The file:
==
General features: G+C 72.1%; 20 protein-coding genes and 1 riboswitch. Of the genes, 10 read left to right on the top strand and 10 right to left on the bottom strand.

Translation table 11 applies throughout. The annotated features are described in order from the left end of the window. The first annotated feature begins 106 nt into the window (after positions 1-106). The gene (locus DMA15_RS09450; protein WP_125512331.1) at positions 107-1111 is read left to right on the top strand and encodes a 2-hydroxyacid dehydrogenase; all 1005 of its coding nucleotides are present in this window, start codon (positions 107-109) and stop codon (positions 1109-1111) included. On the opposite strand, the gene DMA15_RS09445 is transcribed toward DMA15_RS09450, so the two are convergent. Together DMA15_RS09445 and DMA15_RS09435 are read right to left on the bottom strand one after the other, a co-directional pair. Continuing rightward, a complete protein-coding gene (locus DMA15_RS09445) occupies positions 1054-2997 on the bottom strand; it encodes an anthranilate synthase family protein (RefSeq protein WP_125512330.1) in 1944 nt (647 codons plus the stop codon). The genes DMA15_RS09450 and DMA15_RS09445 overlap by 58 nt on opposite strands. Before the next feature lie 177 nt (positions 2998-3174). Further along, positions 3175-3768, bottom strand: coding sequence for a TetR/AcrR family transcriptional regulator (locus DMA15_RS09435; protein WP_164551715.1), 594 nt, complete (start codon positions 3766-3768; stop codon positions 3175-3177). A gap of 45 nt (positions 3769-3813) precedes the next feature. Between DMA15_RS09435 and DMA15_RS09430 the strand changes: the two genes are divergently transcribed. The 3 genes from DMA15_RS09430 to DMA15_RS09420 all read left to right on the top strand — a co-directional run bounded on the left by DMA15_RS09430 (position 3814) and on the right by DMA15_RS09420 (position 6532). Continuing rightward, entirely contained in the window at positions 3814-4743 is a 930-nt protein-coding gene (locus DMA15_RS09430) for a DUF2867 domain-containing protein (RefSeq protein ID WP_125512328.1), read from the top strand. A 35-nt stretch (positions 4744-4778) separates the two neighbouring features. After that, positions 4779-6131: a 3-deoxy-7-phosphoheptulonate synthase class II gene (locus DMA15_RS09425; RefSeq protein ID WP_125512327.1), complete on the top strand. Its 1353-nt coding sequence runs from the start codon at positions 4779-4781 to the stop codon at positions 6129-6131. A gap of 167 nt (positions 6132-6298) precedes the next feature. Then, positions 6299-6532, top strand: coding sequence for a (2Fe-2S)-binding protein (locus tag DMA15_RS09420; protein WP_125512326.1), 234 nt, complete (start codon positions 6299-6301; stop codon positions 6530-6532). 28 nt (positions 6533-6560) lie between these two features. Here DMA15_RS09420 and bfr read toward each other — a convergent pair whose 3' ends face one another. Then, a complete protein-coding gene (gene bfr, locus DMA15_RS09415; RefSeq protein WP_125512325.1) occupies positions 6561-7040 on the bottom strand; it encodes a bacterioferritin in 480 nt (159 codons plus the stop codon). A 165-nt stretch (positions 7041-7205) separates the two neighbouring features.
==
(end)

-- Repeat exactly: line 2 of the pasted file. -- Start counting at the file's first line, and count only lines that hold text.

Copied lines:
Translation table 11 applies throughout. The annotated features are described in order from the left end of the window. The first annotated feature begins 106 nt into the window (after positions 1-106). The gene (locus DMA15_RS09450; protein WP_125512331.1) at positions 107-1111 is read left to right on the top strand and encodes a 2-hydroxyacid dehydrogenase; all 1005 of its coding nucleotides are present in this window, start codon (positions 107-109) and stop codon (positions 1109-1111) included. On the opposite strand, the gene DMA15_RS09445 is transcribed toward DMA15_RS09450, so the two are convergent. Together DMA15_RS09445 and DMA15_RS09435 are read right to left on the bottom strand one after the other, a co-directional pair. Continuing rightward, a complete protein-coding gene (locus DMA15_RS09445) occupies positions 1054-2997 on the bottom strand; it encodes an anthranilate synthase family protein (RefSeq protein WP_125512330.1) in 1944 nt (647 codons plus the stop codon). The genes DMA15_RS09450 and DMA15_RS09445 overlap by 58 nt on opposite strands. Before the next feature lie 177 nt (positions 2998-3174). Further along, positions 3175-3768, bottom strand: coding sequence for a TetR/AcrR family transcriptional regulator (locus DMA15_RS09435; protein WP_164551715.1), 594 nt, complete (start codon positions 3766-3768; stop codon positions 3175-3177). A gap of 45 nt (positions 3769-3813) precedes the next feature. Between DMA15_RS09435 and DMA15_RS09430 the strand changes: the two genes are divergently transcribed. The 3 genes from DMA15_RS09430 to DMA15_RS09420 all read left to right on the top strand — a co-directional run bounded on the left by DMA15_RS09430 (position 3814) and on the right by DMA15_RS09420 (position 6532). Continuing rightward, entirely contained in the window at positions 3814-4743 is a 930-nt protein-coding gene (locus DMA15_RS09430) for a DUF2867 domain-containing protein (RefSeq protein ID WP_125512328.1), read from the top strand. A 35-nt stretch (positions 4744-4778) separates the two neighbouring features. After that, positions 4779-6131: a 3-deoxy-7-phosphoheptulonate synthase class II gene (locus DMA15_RS09425; RefSeq protein ID WP_125512327.1), complete on the top strand. Its 1353-nt coding sequence runs from the start codon at positions 4779-4781 to the stop codon at positions 6129-6131. A gap of 167 nt (positions 6132-6298) precedes the next feature. Then, positions 6299-6532, top strand: coding sequence for a (2Fe-2S)-binding protein (locus tag DMA15_RS09420; protein WP_125512326.1), 234 nt, complete (start codon positions 6299-6301; stop codon positions 6530-6532). 28 nt (positions 6533-6560) lie between these two features. Here DMA15_RS09420 and bfr read toward each other — a convergent pair whose 3' ends face one another. Then, a complete protein-coding gene (gene bfr, locus DMA15_RS09415; RefSeq protein WP_125512325.1) occupies positions 6561-7040 on the bottom strand; it encodes a bacterioferritin in 480 nt (159 codons plus the stop codon). A 165-nt stretch (positions 7041-7205) separates the two neighbouring features.